Copyright © United States Equine Rescue League, Inc. All rights reserved.
NC Triangle Region
USERL Assists Stray Pony
April 14, 2011:
A stray pony was accepted into the USERL - NC Triangle Region Horse Program from Johnston County Animal Services. She was found loose Sunday, and is very thin. The little mare is shy, but sweet and appears to have a chronic skin condition. The 15 year old mare had been body clipped. She is currently in quarantine and doing very well thus far. No owner has come forward to claim her.
Please check back soon for updates!
May 7, 2011:
The pony, now named Lil' Gypsy, is gaining weight and showing some sass! She was body clipped Friday to even up the haircut she came with. Gypsy needs her teeth floated, and a lameness evaluation on her front left (possible old founder). Her lack of energy made it difficult to assess her lameness issues. She was also very stiff in her rear legs when she arrived, but that has improved with muscle returning. Any remaining lameness in the rear will also be re-evaluated.
Although shy, Lil' Gypsy now loves her "food" person and whinnies whenever she spots her. Her trust must be gained before she acknowledges that she does, in fact, like you! And then she is very giving of herself. But despite the shyness, she is very well mannered on the lead and does whatever is asked of her.
If anyone would like to sponsor her for the veterinary needs, please see tan box above for donation information!
Lil' Gypsy enjoys some grazing time (above left). She has some energy now and trots around the farm (above right).
Lil' Gypsy says "Thank You" to everyone!
June 6, 2011:
Lil'Gypsy continues to gain weight, strength and a zest for life! Her quarantine was lifted after the initial 3 weeks, but she then had an episode that appeared to be a petit mal seizure, and was returned to quarantine, along with the horses she had contact with (the foster's aged mare and Wee Biscuit). Bloodwork showed increase in white blood cells. Her appetite remained very good, no fever, etc. Gypsy was put on antibiotics, and bloodwork after ten days showed everything normal. Her quarantine has been lifted with no further incidents of seizures/ataxia related problems. She cannot sweat, which is typical for a malnourished horse, so she is watched closely and cooled as needed with baths and fans.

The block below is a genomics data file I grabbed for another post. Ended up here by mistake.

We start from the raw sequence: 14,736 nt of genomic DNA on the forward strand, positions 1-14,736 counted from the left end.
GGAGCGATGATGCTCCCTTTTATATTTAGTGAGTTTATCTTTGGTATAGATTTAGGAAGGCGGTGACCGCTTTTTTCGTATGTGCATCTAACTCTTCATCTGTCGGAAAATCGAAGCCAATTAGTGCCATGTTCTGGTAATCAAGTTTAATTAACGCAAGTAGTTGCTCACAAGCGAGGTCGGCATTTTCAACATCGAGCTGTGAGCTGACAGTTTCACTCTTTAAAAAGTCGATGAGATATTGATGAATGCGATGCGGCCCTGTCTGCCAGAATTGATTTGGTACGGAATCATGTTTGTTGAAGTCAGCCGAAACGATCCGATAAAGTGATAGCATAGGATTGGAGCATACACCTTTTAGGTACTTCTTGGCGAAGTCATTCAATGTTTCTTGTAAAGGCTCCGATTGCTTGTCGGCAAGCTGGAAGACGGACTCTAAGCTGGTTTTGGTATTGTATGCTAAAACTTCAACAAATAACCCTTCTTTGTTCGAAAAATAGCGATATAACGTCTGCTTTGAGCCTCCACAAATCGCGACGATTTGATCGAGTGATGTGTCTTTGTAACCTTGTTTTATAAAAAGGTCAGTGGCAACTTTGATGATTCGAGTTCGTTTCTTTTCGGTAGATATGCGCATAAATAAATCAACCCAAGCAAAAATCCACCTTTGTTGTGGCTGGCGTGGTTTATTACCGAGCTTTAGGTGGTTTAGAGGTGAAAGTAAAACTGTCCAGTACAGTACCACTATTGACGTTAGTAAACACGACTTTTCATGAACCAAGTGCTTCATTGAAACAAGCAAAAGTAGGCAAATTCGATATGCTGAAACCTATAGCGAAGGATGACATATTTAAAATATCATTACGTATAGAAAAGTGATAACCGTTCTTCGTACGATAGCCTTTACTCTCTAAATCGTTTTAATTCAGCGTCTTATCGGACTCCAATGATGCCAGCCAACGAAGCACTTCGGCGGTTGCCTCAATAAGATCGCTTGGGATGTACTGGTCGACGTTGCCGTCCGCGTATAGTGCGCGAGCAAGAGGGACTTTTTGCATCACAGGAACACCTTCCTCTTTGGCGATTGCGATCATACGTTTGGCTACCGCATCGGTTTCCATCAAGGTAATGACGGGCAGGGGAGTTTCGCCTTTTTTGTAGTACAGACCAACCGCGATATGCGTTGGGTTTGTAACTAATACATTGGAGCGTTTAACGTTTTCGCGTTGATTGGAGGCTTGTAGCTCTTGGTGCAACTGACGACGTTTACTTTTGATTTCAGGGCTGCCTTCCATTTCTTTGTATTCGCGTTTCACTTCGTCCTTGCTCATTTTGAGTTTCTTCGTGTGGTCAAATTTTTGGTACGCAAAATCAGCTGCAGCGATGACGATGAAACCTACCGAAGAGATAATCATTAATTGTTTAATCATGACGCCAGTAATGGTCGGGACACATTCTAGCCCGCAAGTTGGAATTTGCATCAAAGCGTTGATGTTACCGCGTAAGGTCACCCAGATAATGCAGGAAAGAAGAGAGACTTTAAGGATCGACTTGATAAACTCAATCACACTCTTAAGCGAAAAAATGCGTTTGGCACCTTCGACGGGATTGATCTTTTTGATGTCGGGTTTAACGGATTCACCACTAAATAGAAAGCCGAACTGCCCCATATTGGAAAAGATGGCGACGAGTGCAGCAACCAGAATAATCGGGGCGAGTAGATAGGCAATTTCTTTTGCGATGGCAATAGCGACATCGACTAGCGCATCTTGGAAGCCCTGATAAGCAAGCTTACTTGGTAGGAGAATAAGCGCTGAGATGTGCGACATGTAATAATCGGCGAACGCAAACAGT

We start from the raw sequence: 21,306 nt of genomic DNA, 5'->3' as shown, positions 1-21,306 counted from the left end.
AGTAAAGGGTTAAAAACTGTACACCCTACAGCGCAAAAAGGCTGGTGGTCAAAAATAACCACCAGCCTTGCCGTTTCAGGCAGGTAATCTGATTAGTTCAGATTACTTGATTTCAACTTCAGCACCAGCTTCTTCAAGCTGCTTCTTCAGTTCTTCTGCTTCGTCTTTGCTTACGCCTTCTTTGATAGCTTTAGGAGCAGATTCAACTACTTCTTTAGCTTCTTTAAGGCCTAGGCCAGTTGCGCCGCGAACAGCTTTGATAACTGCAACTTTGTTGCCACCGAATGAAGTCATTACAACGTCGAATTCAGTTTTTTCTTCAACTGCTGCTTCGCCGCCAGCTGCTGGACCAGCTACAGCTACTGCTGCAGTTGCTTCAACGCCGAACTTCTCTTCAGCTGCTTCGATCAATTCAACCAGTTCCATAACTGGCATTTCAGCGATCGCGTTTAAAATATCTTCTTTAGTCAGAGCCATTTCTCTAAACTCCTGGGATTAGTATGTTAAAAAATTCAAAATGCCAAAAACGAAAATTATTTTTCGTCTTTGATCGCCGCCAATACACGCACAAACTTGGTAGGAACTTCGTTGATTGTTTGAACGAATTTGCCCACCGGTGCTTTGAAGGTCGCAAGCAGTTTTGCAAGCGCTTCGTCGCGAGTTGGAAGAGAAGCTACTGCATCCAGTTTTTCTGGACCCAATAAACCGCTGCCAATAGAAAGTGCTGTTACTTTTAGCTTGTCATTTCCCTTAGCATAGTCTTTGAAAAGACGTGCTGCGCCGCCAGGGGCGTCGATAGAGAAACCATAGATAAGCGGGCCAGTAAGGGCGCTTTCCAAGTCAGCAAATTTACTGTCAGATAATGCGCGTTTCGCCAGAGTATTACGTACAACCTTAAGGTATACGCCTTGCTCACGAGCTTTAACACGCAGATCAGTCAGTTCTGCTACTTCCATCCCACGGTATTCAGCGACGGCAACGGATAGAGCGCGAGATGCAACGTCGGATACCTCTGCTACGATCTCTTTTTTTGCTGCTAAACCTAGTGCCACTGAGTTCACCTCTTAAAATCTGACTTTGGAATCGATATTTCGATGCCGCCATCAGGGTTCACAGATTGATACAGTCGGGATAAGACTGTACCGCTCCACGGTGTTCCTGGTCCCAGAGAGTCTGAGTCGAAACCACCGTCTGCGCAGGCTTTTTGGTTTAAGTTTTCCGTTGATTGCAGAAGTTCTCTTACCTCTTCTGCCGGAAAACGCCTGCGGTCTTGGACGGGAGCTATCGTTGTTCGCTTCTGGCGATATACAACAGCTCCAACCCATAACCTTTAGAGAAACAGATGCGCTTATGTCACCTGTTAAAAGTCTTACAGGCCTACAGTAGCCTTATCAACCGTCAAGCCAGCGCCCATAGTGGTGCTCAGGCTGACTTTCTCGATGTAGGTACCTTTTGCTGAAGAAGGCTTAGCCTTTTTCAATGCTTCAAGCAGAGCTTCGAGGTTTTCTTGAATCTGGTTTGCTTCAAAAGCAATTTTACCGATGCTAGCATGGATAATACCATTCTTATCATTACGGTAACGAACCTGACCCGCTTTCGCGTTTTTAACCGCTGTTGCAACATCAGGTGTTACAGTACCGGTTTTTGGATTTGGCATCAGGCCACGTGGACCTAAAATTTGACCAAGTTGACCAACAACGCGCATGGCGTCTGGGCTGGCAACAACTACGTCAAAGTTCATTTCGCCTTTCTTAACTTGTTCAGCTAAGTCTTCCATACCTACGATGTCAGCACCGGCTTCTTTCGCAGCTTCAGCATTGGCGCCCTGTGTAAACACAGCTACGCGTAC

Gypsy's teeth were floated as well as a lameness exam. She drags her front right and appears to have loss of use in that shoulder. Evaluation found limited flexion of the shoulder. Uncertain now if nerve damage is present as she hasn't gained enough muscle mass to determine if muscle atrophy has occurred. Hind leg lameness was still difficult as she is very timid about someone handling her rear legs. Her hind left appears to the the issue, but due to her uncooperative nature, it could not be determined where/what the issue is. Since it has been improving, we will continue to monitor it and provide good turnout time for her to improve mobility (this along with gaining muscle mass seems to be helping her hind end lamenss issues). More diagnostics may be needed later to determine long term issues. Gypsy is currently on Equioxx for long term pain management.
June 26, 2011:
Look at Lil Gypsy now! She is gaining fat and muscle at a steady clip and is much more active. She definitely has muscle atrophy over her right shoulder and continues to drag that leg forward. However, the Equioxx did not seem to make a difference in her comfort level. It will be discussed with the vet about whether or not pain is involved, or rather that it's only involved when her shoulder is really flexed which she doesn't do (and if the joint is fusing and will be even more comfortable when it is totally fused). She will likely need radiographs to determine this. Her hind legs are doing much better and also didn't seem to be affected by Bute or Equioxx.
Lil Gypsy is doing better about being handled. She actually really likes her caregivers and volunteers, just takes awhile for her to get used to new people. Several volunteers are coming out regularly and spending time with her to grow her trust in more people. She's responding very well (thank you, volunteers!!). Now that she is more comfortable about being handled, transporting her to a clinic for radiographs is more possible without stressing her.
Lil Gypsy has shed her old haircoat and grown a new one! The foster's aged mare is very attached to Gypsy (and visa versa).